He was cut off by a gunshot. It took a while for Dave to register all the blood.
“Shit,” he swore while his brain numbly attempted to start itself. His eyes refused to look for the wound, instead fixing themselves on the steadily spreading pool of red around Brian’s unmoving body as it lay awkwardly on the sidewalk. “Oh, shit, Brian.”
It wasn’t until the second gunshot, which chipped some concrete from the wall of the building behind him, that he realized who the gunman had actually meant to shoot.
His brain bolted awake with a sudden rush of adrenaline and before he really realized it, he had ducked behind the car.
“Fuck. Shit. Goddamnit.” Where the hell was his cellphone? While his hand dug through his pockets, another bullet hit the windshield of the car, and Dave somehow found the time to evaluate the yelp the sound squeezed out of him as extremely stupid-sounding before he bolted up and started towards the next car, Brian’s, parked a few dozen meters away along the same sidewalk. He finally manoeuvred the phone out of his pocket, opened it and attempted to punch in 911, but the actual outcome on the screen looked more like 986121, either because he was still running or because his hands were trembling too much. He didn’t really care which.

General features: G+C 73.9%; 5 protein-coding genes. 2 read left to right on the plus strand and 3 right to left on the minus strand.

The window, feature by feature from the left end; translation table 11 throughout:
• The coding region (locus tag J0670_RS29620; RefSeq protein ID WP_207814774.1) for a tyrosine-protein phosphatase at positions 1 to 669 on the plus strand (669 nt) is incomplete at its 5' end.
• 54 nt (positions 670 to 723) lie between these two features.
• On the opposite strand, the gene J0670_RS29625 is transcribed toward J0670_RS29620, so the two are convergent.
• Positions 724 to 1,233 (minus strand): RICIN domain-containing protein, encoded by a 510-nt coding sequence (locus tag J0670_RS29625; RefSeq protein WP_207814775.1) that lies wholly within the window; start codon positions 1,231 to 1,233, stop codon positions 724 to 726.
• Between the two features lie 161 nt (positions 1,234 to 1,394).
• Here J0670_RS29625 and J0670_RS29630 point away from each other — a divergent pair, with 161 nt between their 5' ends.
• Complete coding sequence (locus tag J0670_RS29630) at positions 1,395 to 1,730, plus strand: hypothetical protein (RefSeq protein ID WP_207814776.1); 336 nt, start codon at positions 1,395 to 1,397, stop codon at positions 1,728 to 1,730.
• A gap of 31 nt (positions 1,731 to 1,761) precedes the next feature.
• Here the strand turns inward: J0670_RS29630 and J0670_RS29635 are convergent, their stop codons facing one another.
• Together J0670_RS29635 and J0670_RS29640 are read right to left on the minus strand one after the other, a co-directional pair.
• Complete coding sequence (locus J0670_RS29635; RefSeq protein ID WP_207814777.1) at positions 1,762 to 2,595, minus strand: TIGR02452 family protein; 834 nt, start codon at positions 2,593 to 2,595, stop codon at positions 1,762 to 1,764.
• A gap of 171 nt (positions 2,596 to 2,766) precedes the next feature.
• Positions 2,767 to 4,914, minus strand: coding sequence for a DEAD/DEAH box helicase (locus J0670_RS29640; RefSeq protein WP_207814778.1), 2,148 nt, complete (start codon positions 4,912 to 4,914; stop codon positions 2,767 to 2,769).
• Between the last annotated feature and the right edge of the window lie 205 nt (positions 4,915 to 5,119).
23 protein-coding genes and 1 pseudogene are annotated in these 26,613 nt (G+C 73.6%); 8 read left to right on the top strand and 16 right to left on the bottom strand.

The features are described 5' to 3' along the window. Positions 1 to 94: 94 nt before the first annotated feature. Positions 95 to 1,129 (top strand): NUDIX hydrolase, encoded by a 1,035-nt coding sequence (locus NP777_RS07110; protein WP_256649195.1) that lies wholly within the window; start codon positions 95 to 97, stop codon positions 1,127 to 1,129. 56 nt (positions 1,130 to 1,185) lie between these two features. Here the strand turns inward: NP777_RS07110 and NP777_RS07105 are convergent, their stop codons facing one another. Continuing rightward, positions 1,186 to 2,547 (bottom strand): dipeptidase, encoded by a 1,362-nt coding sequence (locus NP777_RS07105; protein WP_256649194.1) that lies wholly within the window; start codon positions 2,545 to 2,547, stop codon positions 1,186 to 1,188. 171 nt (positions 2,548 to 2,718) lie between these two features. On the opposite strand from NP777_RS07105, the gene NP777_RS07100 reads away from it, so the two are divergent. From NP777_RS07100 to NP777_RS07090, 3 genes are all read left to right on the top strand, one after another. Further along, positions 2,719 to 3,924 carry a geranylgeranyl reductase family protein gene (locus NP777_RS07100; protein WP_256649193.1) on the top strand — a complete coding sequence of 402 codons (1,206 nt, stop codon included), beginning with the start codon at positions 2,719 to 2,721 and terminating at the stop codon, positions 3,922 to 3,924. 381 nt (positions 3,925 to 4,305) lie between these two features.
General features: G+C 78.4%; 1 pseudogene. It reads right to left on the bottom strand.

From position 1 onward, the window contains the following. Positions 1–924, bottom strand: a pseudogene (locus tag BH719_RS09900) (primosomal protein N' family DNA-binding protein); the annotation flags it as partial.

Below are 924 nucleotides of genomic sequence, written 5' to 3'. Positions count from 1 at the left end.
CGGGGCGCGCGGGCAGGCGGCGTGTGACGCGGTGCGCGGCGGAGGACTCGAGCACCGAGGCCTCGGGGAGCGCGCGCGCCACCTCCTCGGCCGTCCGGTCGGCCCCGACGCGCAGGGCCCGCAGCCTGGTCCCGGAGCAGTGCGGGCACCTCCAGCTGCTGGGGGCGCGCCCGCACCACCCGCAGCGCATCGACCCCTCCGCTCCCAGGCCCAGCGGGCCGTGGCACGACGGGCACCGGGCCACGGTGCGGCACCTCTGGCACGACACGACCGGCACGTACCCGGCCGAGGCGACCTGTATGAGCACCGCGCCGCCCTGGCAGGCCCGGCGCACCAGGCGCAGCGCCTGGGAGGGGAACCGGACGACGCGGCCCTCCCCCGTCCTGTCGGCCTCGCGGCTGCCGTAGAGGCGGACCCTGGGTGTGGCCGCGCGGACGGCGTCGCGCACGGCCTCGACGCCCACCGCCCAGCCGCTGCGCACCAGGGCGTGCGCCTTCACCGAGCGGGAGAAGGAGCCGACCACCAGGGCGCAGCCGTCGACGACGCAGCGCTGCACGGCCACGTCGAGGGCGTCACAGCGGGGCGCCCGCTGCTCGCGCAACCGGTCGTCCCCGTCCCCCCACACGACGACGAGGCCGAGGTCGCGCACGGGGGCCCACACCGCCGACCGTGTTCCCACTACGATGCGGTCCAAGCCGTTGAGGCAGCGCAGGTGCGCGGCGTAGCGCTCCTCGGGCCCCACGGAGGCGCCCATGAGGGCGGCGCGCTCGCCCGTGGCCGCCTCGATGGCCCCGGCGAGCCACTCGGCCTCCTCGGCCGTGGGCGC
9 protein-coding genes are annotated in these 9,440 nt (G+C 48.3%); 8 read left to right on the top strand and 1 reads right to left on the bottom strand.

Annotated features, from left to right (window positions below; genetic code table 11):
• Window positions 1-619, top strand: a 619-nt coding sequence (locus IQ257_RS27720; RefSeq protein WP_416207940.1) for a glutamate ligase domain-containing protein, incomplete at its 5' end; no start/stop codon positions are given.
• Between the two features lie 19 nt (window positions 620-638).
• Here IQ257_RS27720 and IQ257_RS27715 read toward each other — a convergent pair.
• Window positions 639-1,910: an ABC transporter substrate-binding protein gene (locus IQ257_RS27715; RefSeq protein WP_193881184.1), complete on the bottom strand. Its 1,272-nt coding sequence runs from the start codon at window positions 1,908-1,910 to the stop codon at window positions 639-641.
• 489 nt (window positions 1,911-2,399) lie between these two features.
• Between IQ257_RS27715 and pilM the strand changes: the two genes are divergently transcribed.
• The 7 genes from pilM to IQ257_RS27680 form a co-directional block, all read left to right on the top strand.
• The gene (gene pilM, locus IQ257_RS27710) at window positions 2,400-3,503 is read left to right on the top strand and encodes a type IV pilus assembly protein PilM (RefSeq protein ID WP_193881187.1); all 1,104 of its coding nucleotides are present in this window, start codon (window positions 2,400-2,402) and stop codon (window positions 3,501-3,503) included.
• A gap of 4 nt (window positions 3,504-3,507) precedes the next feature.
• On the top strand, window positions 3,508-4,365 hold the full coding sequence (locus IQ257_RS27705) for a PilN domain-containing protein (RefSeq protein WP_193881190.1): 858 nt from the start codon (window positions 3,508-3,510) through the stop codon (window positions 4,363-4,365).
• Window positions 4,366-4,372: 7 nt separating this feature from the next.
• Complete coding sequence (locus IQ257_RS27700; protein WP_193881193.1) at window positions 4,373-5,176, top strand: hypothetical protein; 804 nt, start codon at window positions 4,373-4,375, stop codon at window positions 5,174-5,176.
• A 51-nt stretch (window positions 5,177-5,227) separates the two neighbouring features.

Dave threw himself onto the sidewalk behind Brian’s car just as a third bullet tore through the air behind him and landed on the wall of a side building of the lab.
He pushed himself into a crouching position, hammered the cancel button on his cellphone and retyped the number. He hit the call button as quickly as he could and jerked the phone up to his ear, surprising himself by how broken his voice sounded.
“Emergency? I think some crazed fuck just shot my coworker – yes, still here and still trying to shoot me now, so if you don’t mind – just outside Heywood Labs, Grace City – the fuck should I know? – Look, can you just send some cops and an ambulance already…? You did? Right. Okay. Thank you. I’ll get back to cowering behind this– shit!” Shards of glass suddenly exploded out from the car window just above him as a bullet shattered the pane. Dave tried to cover his head as the rain of broken glass bombarded his back; he felt a couple of pieces pierce the back of his neck before it subsided. He looked quickly at his phone; it was dead. He stuffed it clumsily back into his pocket. The car alarm had gone off with a blaring siren noise.
Dave leapt back to his feet after a moment of thought, racing for the next car which was in front of the next building. “I’ve called the police!” he screamed on the way, hoping to scare the attacker off even though an increasingly large part of him was sure he had probably given up the wrong information in that phone call or something. “They’re on their way!”